What is the craft and design space like in the UK?

When graduating, we had great support from the Crafts Council, a wonderful organization who at the time (1990) financially supported designer makers across the disciplines of textile, furniture, ceramics, glass, jewelry etc basing their grants on merit and viable business potential. We were given money towards renting a space as well as a maintenance and equipment grant. It was a great start up programme.

How did Wallace Sewell begin?

HARRIET: On graduating in 1990, I wanted to work in a mill but jobs were scarce. Emma and I decided to share a space – two heads are better than one and we gave each other support. For two years we researched, visited trade fairs and brainstormed about every aspect of being freelance. We applied to the Crafts Council for their setting up grant and were successful. With this came the opportunity to apply to The Chelsea Crafts Fair, a prestigious selling event open to the public but with a wonderful international following. We launched into our first production run, working with a small mill in Huddersfield, to weave a collection of scarves, throws and cushions to sell at the show and were totally amazed at the feedback and success we received. Barneys New York came and placed their first trade order (they continued to place an order every year for over 20 years!) and really that was the birth of Wallace Sewell.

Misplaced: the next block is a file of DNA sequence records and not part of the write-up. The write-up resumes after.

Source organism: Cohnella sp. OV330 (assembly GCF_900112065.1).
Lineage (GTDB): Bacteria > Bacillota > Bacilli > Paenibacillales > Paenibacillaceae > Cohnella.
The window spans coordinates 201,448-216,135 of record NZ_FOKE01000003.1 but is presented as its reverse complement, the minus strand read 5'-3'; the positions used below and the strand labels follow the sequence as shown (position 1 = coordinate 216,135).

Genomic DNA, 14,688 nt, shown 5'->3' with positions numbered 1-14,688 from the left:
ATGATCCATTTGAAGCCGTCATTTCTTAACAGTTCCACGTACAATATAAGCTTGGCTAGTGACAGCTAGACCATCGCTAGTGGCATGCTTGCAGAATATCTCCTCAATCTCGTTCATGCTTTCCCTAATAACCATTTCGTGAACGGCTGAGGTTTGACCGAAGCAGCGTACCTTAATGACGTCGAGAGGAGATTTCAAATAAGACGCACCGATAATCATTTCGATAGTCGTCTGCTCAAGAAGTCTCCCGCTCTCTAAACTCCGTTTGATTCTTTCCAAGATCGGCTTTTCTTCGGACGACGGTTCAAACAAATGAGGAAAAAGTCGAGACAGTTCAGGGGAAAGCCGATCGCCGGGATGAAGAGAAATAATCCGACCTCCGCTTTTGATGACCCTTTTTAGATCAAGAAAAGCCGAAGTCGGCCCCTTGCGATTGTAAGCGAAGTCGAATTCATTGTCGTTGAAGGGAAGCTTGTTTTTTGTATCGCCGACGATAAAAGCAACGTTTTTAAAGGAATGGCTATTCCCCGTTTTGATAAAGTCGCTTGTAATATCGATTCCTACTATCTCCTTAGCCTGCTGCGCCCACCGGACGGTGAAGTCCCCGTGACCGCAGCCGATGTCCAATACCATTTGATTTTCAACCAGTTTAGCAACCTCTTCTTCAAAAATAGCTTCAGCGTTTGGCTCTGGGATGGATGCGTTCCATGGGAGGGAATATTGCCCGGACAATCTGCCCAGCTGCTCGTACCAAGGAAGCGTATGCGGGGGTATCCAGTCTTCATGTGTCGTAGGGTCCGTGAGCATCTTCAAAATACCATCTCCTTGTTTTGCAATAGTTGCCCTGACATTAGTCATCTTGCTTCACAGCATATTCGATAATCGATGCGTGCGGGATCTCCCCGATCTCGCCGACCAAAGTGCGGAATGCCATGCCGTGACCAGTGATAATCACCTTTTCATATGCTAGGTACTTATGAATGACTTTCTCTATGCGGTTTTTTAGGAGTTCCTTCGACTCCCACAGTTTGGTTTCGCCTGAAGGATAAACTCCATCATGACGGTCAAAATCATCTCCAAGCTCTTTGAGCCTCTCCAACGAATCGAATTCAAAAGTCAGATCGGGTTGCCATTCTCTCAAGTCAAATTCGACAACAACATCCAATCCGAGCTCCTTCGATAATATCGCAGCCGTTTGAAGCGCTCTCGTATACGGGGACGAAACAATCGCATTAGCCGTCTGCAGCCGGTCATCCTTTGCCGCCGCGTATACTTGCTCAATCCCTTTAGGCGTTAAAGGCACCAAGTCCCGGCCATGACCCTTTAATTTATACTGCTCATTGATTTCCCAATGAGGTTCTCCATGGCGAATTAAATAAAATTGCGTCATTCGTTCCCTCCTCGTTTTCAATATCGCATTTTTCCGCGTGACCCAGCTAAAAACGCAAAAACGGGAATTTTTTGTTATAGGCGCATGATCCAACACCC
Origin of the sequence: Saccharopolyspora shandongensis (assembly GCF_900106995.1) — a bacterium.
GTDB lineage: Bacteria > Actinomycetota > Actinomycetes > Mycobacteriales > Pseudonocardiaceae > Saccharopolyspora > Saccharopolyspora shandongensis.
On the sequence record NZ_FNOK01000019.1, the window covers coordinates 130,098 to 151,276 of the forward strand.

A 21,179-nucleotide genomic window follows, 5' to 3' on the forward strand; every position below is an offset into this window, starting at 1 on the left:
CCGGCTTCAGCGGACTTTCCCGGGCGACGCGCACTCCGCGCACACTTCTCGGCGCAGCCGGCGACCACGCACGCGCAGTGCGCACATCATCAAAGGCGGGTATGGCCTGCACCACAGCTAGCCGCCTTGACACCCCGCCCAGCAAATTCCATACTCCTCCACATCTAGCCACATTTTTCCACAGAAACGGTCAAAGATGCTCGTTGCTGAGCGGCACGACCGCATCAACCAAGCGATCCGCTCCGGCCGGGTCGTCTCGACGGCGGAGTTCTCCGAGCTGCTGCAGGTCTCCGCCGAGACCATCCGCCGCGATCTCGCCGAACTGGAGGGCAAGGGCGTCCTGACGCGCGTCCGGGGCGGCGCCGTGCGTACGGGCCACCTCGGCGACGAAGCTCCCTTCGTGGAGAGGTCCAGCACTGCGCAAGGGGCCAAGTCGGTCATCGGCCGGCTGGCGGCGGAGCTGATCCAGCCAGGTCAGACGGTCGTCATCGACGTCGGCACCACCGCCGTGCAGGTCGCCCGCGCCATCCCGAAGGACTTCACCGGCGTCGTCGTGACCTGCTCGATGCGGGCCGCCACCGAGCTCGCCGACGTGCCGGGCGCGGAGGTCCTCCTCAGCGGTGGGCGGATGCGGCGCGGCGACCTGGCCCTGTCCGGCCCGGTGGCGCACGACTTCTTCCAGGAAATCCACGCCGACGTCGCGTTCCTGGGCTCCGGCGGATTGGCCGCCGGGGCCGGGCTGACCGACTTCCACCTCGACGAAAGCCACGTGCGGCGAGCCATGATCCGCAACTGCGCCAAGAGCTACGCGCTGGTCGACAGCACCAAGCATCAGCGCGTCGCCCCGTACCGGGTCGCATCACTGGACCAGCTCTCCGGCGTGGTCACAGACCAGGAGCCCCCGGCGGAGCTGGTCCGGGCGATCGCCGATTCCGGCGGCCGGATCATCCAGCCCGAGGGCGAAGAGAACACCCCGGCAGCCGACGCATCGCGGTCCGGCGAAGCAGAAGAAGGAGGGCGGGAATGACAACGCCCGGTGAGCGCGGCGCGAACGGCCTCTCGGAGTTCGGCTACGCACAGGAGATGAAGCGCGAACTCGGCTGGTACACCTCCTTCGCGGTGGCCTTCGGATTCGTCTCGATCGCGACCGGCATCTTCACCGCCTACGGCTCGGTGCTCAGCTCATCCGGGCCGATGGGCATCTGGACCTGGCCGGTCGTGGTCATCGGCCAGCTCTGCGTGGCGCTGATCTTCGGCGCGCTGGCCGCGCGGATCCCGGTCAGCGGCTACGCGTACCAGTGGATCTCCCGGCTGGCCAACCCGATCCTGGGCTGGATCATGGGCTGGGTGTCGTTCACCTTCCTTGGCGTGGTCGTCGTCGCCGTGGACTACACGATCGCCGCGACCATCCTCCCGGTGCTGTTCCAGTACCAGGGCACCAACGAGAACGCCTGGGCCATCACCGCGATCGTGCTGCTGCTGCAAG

Can you describe the Wallace Sewell design process?

Each year, we design and produce a collection of scarves, in both ‘signature’ and ‘diffusion’ ranges. We usually pin point an artist or exhibition to use as inspiration and select paintings for reference. We look at the proportion of colours, textures and mood within each painting, which we then interpret into our designs. We sample ideas on handlooms and once we’ve made our design selection, the production is done at a mill in Lancashire.

What materials do you use in your pieces?

Our choice of materials depends on the products we are designing. For scarves, we use silk, linen, lambswool and cotton. For our throws and blankets, we use a lot of lambswool and recently we’ve developed a range of pure cotton throws, which are machine washable.